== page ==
Senegal election: Opposition supporters march in Dakar calling for swift vote

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Thousands of demonstrators have gathered in Senegal’s capital, Dakar, demanding swift presidential elections.

It comes after the country’s top court blocked President Macky Sall’s attempt to postpone the election, originally scheduled for this month.

Mr Sall’s last-minute decree, backed by parliament, had triggered a political crisis in Senegal, once regarded as a bastion of democracy in West Africa.

On Saturday, opposition supporters held signs demanding a “Free Senegal”.

It is the first rally allowed by authorities since Mr Sall’s announcement two weeks ago.

“Today’s watchword is mobilisation,” said presidential candidate Malick Gakou on the march.

He told the AFP news agency there was “no room for error any longer” and elections must be organised in March for the handover of power between President Sall and his successor on 2 April – when the president’s second term in office is set to expire.

Protesters in Dakar wore T-shirts emblazoned with the words “Protect our election” – named after the collective organisation of religious and civil groups opposed to Mr Sall’s controversial decree.

On 3 February, Mr Sall announced he was pushing back the election date – originally scheduled for 25 February – because of concerns over the eligibility of opposition candidates.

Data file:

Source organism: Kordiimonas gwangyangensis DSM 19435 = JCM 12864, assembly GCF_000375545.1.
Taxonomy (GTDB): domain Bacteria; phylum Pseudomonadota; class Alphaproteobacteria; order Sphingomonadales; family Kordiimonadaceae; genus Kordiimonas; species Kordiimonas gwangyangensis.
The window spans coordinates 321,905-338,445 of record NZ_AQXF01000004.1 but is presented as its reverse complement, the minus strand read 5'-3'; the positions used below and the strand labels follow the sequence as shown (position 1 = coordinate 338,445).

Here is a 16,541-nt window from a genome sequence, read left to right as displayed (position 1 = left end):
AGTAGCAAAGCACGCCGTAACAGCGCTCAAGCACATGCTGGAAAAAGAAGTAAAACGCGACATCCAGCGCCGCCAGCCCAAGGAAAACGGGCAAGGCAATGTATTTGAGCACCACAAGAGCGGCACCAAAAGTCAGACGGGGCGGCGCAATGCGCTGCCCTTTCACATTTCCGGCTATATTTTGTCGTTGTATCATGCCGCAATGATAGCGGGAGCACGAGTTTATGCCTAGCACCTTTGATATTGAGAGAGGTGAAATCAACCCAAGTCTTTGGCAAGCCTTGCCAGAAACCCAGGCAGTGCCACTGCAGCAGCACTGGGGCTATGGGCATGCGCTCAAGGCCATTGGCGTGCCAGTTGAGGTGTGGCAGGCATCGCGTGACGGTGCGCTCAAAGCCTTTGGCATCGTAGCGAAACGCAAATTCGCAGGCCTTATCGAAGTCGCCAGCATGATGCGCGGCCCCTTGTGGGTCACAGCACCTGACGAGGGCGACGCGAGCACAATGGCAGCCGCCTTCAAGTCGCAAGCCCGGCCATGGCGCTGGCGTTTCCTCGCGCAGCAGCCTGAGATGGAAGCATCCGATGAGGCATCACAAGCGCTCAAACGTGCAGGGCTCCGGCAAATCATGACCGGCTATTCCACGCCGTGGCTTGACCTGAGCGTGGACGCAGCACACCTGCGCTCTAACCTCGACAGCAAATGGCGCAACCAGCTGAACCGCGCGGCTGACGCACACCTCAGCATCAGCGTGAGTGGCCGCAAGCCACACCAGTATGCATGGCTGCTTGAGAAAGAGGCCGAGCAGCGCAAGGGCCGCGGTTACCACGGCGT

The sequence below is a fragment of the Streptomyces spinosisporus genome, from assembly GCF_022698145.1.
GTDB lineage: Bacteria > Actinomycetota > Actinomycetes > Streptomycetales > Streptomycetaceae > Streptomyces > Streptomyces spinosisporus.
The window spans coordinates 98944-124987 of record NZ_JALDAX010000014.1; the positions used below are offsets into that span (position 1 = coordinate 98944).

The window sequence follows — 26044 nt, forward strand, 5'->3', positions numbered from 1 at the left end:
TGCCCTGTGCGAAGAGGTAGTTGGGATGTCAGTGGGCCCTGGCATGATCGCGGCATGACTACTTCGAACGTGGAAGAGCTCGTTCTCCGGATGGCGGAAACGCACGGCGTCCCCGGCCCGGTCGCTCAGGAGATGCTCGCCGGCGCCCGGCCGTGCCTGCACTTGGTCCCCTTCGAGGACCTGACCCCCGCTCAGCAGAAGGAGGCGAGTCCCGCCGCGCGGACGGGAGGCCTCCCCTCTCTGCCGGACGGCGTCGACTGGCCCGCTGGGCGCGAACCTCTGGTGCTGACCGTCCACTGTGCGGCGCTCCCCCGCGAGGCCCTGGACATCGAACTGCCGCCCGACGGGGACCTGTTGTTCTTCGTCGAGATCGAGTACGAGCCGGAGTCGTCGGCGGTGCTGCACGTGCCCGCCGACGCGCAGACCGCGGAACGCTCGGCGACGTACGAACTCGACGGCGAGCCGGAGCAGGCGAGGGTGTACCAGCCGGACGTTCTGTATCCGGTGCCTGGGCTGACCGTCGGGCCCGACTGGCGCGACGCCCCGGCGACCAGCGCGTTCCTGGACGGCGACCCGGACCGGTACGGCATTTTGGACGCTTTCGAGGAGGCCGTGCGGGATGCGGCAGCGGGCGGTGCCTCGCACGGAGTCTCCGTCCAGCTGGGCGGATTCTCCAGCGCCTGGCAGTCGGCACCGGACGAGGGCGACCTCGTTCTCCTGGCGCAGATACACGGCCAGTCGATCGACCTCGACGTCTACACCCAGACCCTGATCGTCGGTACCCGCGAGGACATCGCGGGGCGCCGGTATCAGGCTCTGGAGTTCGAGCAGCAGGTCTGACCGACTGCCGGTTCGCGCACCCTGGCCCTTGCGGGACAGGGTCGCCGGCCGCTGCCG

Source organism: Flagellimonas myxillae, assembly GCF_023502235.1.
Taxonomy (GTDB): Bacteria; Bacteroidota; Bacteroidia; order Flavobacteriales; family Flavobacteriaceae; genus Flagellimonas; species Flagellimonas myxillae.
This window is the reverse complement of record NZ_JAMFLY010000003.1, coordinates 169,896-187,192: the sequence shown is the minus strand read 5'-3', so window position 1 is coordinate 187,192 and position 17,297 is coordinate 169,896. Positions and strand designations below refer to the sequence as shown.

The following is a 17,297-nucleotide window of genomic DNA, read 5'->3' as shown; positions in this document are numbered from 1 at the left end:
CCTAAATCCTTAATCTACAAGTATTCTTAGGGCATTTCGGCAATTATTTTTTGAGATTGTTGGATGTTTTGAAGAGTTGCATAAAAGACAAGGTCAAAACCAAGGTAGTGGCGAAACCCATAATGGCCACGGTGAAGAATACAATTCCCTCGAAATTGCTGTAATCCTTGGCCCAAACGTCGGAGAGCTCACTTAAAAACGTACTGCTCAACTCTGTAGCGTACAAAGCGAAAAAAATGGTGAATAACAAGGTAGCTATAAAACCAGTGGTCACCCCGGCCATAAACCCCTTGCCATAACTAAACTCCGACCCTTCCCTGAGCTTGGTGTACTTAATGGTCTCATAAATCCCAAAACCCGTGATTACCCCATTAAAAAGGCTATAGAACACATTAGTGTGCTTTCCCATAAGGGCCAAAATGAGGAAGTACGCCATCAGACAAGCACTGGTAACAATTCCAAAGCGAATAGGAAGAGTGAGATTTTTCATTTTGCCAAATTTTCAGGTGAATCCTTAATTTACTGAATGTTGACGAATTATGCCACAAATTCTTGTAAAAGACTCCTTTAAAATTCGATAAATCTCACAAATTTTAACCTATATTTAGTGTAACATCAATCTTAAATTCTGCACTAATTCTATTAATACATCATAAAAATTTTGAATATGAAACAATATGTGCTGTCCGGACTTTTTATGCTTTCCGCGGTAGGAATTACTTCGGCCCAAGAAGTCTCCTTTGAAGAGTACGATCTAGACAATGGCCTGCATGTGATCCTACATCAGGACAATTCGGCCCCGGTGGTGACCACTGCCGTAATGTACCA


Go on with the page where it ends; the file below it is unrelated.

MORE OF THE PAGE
His proposal was supported by 105 out of the 165 MPs after a fiery debate which saw police remove some opposition MPs from the chamber. A six-month postponement was originally proposed, but a last-minute amendment extended it to 10 months, meaning a new election date of 15 December.

That was until the Constitutional Council stepped in on Thursday, annulling Mr Sall’s decree and voiding the contentious parliamentary bill.

A new date for the elections has not yet been given, but in its ruling the Constitutional Council said the president could not stay in power beyond the end of his term on 2 April.

The West African body, Ecowas, France and the European Union all urged Mr Sall to comply with the decision. Mr Sall has promised to consult and come up with a revised election date.

But the disputes which led to the postponement in the first place remain unresolved, including allegations of corruption in the Constitutional Council and objections from opposition figures who had been excluded from the candidate list.

Holding the election using the disputed candidate list could spark renewed unrest and violence by those barred from standing.

Most candidates have not been campaigning since Mr Sall’s 3 February decree.

Widespread protests gripped the country in recent days, with many ending in violence and a large number of arrests. Three people have been killed in the demonstrations.

However, tensions have eased since the court intervened and the authorities approved Saturday’s march. There was a strong, visible security force presence, but they did not wear riot gear as they had at previous demonstrations.

Senegal is considered one of West Africa’s more stable democracies and is the only country in the region never to have had a military coup.

Source: BBC

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